Your above comment about the "fuzzy / everyday / intuitive" part of our experience also reminds me of something Steven Pinker once said in regard to determinism. Not quoting word for word here, but he essentially said that the main problem people have with determinism is that it makes them uncomfortable. They don't like the idea of not having free will or the idea that it all just runs like clockwork. But it's possible to believe in free will AND determinism at the same time, but at different levels of experience. An ant wandering by a human foot is not particularly concerned with what is happening on the human level of the world. The ant is concerned with ant-sized things, just as a bacteria is concerned with bacteria-sized things. Human beings are not naturally equipped to easily read and understand what is happening at the level of infinite space, nor are we equipped to easily read and understand what is happening at the level of subatomic particles. Until very recently, those events have never been relevant to us. But it could very well be that on the subatomic level or smaller, determinism is true, and everything is on a track. But that would have no effect on our day-to-day experience, because the way we are naturally equipped, what we perceive is that we have free will, and that we make choices. Even if it turned out that determinism WERE true, it actually wouldn't make any difference whatsoever, because the universe would still look exactly the same to us as it did before.

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I'm actually kinda surprised at the lack of Scientologists on this thread. I'd expected a few.

They're like the big H. You have to say their name before terrible things will happen. You fool.

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I've had this issue before when I've met people with cultures that have a lot of religion in them

In Europe, we call them muslims. If you come across a group of them on the street. Don't react to them. Don't make eye contact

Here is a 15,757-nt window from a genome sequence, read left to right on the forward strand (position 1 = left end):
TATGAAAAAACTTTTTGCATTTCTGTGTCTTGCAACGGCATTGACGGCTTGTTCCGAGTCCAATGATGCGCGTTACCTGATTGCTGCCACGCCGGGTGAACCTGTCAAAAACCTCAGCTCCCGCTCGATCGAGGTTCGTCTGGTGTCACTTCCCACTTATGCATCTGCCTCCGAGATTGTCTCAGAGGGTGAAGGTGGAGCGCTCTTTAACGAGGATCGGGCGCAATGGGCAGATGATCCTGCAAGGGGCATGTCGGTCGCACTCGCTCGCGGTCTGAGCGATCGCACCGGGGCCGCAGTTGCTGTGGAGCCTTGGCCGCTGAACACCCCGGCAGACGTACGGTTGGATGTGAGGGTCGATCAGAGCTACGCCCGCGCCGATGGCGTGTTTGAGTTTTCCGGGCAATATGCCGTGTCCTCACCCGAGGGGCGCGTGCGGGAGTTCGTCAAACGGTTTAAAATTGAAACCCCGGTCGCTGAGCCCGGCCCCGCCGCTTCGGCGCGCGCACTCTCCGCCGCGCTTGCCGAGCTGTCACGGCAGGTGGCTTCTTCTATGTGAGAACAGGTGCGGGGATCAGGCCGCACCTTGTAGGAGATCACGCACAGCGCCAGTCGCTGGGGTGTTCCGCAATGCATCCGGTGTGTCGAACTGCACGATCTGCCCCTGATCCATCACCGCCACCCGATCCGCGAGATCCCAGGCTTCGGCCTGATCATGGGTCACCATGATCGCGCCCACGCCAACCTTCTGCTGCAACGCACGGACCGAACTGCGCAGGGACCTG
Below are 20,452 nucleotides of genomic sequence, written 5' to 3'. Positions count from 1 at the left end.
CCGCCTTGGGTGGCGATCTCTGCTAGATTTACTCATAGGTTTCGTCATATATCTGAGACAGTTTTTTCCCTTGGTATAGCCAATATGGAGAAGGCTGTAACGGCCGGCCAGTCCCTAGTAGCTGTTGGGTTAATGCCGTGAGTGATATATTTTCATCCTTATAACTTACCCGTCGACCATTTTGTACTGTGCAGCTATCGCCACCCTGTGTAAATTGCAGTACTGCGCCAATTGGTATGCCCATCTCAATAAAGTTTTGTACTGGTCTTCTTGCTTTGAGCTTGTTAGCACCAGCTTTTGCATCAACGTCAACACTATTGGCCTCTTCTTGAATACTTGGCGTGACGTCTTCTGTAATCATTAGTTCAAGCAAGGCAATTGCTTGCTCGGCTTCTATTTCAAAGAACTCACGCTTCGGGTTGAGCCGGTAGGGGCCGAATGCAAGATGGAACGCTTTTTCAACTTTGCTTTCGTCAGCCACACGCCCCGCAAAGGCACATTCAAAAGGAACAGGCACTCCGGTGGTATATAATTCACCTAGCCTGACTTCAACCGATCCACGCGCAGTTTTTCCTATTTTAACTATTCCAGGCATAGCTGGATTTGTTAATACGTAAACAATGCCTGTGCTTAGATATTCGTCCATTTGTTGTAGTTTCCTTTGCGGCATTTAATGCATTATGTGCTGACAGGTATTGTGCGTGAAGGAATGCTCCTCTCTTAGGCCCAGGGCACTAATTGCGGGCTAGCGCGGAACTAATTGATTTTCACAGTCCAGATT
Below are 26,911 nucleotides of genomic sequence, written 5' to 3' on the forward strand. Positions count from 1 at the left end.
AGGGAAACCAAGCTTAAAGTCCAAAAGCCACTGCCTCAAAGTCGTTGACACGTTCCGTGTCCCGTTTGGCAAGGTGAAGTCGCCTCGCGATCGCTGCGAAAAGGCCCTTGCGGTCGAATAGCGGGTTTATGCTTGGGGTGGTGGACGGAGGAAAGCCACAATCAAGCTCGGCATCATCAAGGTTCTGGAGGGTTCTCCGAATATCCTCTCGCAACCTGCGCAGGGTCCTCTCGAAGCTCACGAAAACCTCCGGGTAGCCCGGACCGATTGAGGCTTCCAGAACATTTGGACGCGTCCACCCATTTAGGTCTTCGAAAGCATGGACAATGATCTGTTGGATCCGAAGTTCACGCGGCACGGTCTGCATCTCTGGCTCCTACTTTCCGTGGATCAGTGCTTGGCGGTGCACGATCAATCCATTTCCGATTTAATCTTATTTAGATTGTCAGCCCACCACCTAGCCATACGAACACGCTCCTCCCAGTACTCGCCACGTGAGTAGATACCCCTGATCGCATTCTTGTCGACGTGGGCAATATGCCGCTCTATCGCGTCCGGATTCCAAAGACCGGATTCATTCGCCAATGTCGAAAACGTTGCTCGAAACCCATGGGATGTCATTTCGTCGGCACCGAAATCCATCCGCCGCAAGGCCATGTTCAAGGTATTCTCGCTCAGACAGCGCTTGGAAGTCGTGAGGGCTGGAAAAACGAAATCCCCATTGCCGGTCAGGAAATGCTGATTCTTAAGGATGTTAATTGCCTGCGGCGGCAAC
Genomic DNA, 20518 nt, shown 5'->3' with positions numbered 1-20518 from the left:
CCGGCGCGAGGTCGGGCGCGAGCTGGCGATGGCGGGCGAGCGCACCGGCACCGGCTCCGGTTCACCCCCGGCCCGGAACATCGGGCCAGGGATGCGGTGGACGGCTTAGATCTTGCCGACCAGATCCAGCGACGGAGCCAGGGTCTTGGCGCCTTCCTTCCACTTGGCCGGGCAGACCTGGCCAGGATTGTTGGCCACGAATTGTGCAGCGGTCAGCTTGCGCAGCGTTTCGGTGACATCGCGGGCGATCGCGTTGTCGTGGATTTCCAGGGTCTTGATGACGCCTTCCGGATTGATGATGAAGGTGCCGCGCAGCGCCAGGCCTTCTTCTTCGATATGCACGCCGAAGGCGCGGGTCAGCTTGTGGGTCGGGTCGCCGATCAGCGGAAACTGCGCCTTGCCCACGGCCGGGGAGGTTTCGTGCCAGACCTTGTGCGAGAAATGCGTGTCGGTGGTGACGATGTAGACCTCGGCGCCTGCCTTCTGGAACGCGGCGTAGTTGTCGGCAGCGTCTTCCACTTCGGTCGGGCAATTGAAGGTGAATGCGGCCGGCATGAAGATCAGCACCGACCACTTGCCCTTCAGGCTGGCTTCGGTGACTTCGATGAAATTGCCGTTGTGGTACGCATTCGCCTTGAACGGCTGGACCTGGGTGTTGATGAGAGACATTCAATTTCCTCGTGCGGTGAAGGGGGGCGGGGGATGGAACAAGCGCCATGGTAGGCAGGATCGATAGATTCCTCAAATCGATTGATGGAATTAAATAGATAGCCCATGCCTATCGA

I'm not sure if that's irony, but I have a feeling it's not.

If that's your actual opinion, then I have to say: Rubbish! First of all - why would you despise religious people? And secondly: The number of Christians in my European country (Norway) far exceed the number of muslims.

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I've had this issue before when I've met people with cultures that have a lot of religion in them

In Europe, we call them muslims. If you come across a group of them on the street. Don't react to them. Don't make eye contact

I'm not sure if that's irony, but I have a feeling it's not.

If that's your actual opinion, then I have to say: Rubbish! First of all - why would you despise religious people? And secondly: The number of Christians in my European country (Norway) far exceed the number of muslims.

I don't despise them, I just think they're retarded

Anyway I have dozens of muslim friends and colleagues. They're moderate, integrated and educated. The rest of them, abuse our social security, live in no-go-zone ghettos in pretty much everywhere in UK, Belgium, France, Italy, Germany, etc.. They are the most criminal, aggresive, homophobic, misogynistic people.

But hey. part of it is this post WWII left wing socio political correctness and pampering, denial that there IS a problem. a lack on integration on their behalf. and brainwashing by radical imams.

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I was Jewish until I switched to atheism at age 18 due to school and family issues.

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I know plenty of people who are perfectly intelligent who are religious, for various reasons.

Some, but not all of it might be that it's something that was very important to them growing up, a big part of their identity and something they just don't want to part with.

Some, but not all of it is maybe that it's just a blind spot they have, they don't apply the same rigour to religion as they do other areas.

Some, but not all of it is just that they acknowledge that there are all kinds of good reasons not to believe, but have decided that faith is a virtue anyway.

Some, but not all might be perfectly intelligent individuals, but lack the intellectual curiosity on the subject to ask the sorts of questions that have led some atheists to their conclusions.

Maybe some other stuff, too.

Clearly I don't think any of those are good reasons to believe, but I also don't think they're reasons only stupid people would believe. I think that there's a certain amount of smugness that can accompany being atheist which forgets that actually not all religious people are gullible dupes. We have come to different conclusions, but that doesn't mean that a thoughtful, intelligent person must be an atheist (and I know many who aren't, and many atheists who seem very unintelligent, too, and yet act like they are bastions of logic and reason).